Near Navy Yard Gate
When Forest and Field Gave Way to Open Streets
Rapidity of Development
More Than Twenty Buildings on Square 906 in Year 1802
Assessments of Early Days
Names of the Owners and of Those Who Held Leases-Incidents of the Times

By James Croggon, The Evening Star, June 22, 1907, [pt. 2 p. 3]

In the neighborhood of the navy yard gate at an early day forest and field gave way to open streets and human habitations. While in other sections more extensive private improvement was made, probably in no other portion of the District were homes made more rapidly than between 7th and 8th streets south of Virginia avenue. The navy yard having been opened in 1800, the mechanics employed there looked for homes convenient to their work; and in a little time the two squares south of Virginia avenue were dotted with houses of brick and frame. That settlement was evidently not anticipated by the Commissioners of the federal city, for the square known as 906 was laid off for only six and square 907 for only four original lots. By 1802 there were more than twenty buildings on the former square. No. 907, the east half of which is now used by the Capital Traction Company, was behind the former in development, at least in number of improvements, title to the east half long remaining with Wm. Prout, the original proprietor. There were eight buildings on the square in 1802, valued at about $6,000.

In square 906 between Virginia avenue, L, 7th and 8th streets, all of which in the division by the Commissioners was assigned to Wm. Prout, the proprietor, much of the original improvement was on leased ground. Though there appears on the title records nothing prior to 1802 on the assessment books of that date, when the ground. Is rated at 2 cents, the following improvements are listed: S. Fowler, $200; w. Shaw, $300; R. Delphy, $100; J.B. Wimsatt, $500; L. White, $100; L. and E. Edelin, $2,000; L. White, $300; James Friend, $500; Robert Rose, $400 Wm. Brashears, $400; W. Prout, $330; P. Moss, $200; Joseph Johns, $800; S. Nowland, $900; J. Cox, $200; J.B. Parsons, $200; Jeremiah Booth, $350; P. Moss, $350, and E. Perry, $400. Five years later appear the names of Deborah Green, $280; Wm. Smith, $500; J. Vint, $1,200 and $250; W. Shaw, $1,000, and Dr. N. Brashears, $500.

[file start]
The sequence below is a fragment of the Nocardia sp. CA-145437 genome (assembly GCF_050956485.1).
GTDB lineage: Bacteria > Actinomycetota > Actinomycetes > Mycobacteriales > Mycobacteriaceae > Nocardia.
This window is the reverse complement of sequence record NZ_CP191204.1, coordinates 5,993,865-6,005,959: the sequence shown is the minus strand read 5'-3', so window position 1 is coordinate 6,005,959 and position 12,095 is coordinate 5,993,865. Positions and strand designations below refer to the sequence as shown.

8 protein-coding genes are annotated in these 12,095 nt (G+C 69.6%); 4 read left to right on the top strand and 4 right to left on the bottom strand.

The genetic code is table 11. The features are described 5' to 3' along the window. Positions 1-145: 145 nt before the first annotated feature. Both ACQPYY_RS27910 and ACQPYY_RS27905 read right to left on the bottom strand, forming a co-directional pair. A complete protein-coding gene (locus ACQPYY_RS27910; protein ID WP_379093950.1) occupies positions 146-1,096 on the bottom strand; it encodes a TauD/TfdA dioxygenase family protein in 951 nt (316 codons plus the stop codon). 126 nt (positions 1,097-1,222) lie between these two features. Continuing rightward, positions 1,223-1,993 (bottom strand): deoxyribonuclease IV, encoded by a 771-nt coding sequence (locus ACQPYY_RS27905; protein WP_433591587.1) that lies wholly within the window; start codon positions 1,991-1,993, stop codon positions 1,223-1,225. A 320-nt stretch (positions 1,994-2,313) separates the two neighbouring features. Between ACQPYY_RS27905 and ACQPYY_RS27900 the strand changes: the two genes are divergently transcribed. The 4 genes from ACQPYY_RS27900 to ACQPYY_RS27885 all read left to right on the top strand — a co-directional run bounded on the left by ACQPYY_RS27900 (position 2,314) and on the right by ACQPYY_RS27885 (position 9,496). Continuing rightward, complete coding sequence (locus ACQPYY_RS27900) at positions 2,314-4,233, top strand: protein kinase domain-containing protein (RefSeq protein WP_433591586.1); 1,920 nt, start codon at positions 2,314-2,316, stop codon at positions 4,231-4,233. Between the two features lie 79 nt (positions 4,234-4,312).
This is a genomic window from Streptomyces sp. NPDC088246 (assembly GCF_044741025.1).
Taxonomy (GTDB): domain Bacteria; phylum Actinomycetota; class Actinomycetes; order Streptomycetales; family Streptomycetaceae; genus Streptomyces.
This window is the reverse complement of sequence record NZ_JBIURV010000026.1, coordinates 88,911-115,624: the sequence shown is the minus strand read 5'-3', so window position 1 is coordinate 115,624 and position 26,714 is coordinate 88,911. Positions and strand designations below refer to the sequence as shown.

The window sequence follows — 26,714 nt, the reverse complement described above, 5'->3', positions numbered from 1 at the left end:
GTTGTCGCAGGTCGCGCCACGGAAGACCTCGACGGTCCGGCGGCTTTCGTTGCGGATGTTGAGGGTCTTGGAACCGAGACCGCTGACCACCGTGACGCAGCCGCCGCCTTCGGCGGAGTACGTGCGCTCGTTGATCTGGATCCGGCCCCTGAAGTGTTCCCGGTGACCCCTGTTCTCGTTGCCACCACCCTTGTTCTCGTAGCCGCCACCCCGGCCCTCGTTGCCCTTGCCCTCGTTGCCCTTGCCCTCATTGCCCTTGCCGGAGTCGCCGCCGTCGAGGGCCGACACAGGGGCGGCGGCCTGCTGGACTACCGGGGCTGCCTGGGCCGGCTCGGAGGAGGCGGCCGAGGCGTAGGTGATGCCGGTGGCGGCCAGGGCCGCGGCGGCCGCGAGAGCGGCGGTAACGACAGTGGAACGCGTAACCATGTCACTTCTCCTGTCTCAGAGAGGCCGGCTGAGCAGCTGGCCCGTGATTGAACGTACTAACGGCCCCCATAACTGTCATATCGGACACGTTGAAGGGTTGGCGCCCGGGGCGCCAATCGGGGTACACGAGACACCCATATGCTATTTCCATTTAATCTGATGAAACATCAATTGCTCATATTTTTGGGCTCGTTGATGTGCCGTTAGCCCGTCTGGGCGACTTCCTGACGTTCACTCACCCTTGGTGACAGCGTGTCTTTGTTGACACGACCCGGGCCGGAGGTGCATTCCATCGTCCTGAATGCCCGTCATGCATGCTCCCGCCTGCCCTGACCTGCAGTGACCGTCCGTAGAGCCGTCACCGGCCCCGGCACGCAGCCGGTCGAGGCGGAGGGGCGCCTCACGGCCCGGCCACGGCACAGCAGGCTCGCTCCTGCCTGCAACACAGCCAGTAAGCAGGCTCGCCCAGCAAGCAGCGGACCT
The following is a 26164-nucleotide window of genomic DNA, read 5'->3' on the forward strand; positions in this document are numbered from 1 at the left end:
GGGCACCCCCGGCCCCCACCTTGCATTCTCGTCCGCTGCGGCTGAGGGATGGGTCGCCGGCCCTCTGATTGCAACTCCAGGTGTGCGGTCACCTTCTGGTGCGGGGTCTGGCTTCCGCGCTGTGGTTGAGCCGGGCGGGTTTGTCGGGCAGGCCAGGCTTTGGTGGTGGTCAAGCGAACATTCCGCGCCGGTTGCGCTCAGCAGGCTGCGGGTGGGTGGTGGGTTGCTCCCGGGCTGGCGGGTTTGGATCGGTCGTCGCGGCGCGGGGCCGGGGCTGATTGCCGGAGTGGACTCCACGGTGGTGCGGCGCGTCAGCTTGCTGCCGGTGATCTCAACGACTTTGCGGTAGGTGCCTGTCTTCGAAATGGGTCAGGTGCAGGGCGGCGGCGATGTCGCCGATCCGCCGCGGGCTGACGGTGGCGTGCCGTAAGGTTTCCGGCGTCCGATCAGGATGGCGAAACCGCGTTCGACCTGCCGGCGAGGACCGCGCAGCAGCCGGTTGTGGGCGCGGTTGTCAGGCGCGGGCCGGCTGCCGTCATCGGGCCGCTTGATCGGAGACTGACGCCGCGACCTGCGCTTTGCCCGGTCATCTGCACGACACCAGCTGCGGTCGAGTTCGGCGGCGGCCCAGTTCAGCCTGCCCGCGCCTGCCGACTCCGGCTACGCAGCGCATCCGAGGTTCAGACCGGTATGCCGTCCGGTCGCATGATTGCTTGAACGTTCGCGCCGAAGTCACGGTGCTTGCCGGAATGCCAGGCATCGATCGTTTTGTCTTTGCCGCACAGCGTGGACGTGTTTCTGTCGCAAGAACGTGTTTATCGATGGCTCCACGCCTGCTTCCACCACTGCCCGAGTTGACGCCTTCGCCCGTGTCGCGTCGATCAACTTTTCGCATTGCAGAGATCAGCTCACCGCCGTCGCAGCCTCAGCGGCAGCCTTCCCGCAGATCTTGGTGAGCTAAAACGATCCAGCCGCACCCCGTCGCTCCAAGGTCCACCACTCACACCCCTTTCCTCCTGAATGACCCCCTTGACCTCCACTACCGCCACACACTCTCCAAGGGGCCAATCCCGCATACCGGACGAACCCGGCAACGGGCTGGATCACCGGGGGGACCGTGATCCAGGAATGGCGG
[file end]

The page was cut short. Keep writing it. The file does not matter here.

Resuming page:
How Squares Were Platted
The square was platted for only six original lots, and but few of the early settlers wanted more than sufficient ground for homes or business places, and consequently there is difficulty in associating the exact location of the improvements, particularly those on the four corner lots. It would appear from the fact that the corporation books of 1802 show assessments for improvements that some were made before the titles were passed; and there is reference to a lease made of lot 4, corner of Virginia avenue and 7th, in 1801 to James Friend, who established a bakery there. In a few years, or in 1808, however, he went to the neighborhood of 11th and M streets, then a point where the trade from Prince George county coming over the bridge was caught.

Benjamin Gilpin in 1803 acquired lot 4, on which Levi White had a lease. In 1804 W. Adams had a lease on lot 2 on L street, which he assigned to George Sinclair, Chas. MacNantz later leasing this lot and lot 1, at the southeast corner of the square, to Philimon Moss. In 1805 the Adams lease was assigned to Jere Booth and J.B. Wimsett. The same year Electus Edelin had part lot 3 on 7th street. In 1806 Joseph Johnson, S.N. Smallwood, afterward mayor, and J.B. Parsons held by lease lots 3 and 4 on 7th street, and the year after Thomas Young and N. Brashears owned there in fee, as did Bernard Bryan on lot I, corner of 8th street. In 1808 Robert Rose, long a master gun carriage maker in the yard, bought the corner of 7th street and Virginia avenue, where he resided; and Dr. N. Brashears bought on Virginia avenue on that lot, as also did S. Russ. The ground was described by metes and bounds until 1849, when it was platted for five sublots.